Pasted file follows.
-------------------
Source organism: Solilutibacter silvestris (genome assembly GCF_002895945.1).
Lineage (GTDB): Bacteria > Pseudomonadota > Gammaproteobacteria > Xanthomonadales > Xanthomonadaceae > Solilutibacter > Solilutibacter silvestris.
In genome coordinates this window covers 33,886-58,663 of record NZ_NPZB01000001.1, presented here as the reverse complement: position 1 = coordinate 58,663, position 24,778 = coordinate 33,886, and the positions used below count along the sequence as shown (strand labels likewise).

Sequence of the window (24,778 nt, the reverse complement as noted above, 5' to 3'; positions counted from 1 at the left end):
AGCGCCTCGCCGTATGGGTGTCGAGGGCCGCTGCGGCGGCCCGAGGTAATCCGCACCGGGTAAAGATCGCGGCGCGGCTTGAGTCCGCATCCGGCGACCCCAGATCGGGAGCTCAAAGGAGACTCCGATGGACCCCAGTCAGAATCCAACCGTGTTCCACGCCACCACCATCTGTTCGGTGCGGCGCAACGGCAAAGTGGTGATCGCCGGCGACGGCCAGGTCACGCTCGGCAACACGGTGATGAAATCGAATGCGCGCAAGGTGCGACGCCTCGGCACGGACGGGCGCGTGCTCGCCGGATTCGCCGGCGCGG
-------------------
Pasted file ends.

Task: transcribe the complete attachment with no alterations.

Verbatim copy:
Source organism: Solilutibacter silvestris (genome assembly GCF_002895945.1).
Lineage (GTDB): Bacteria > Pseudomonadota > Gammaproteobacteria > Xanthomonadales > Xanthomonadaceae > Solilutibacter > Solilutibacter silvestris.
In genome coordinates this window covers 33,886-58,663 of record NZ_NPZB01000001.1, presented here as the reverse complement: position 1 = coordinate 58,663, position 24,778 = coordinate 33,886, and the positions used below count along the sequence as shown (strand labels likewise).

Sequence of the window (24,778 nt, the reverse complement as noted above, 5' to 3'; positions counted from 1 at the left end):
AGCGCCTCGCCGTATGGGTGTCGAGGGCCGCTGCGGCGGCCCGAGGTAATCCGCACCGGGTAAAGATCGCGGCGCGGCTTGAGTCCGCATCCGGCGACCCCAGATCGGGAGCTCAAAGGAGACTCCGATGGACCCCAGTCAGAATCCAACCGTGTTCCACGCCACCACCATCTGTTCGGTGCGGCGCAACGGCAAAGTGGTGATCGCCGGCGACGGCCAGGTCACGCTCGGCAACACGGTGATGAAATCGAATGCGCGCAAGGTGCGACGCCTCGGCACGGACGGGCGCGTGCTCGCCGGATTCGCCGGCGCGG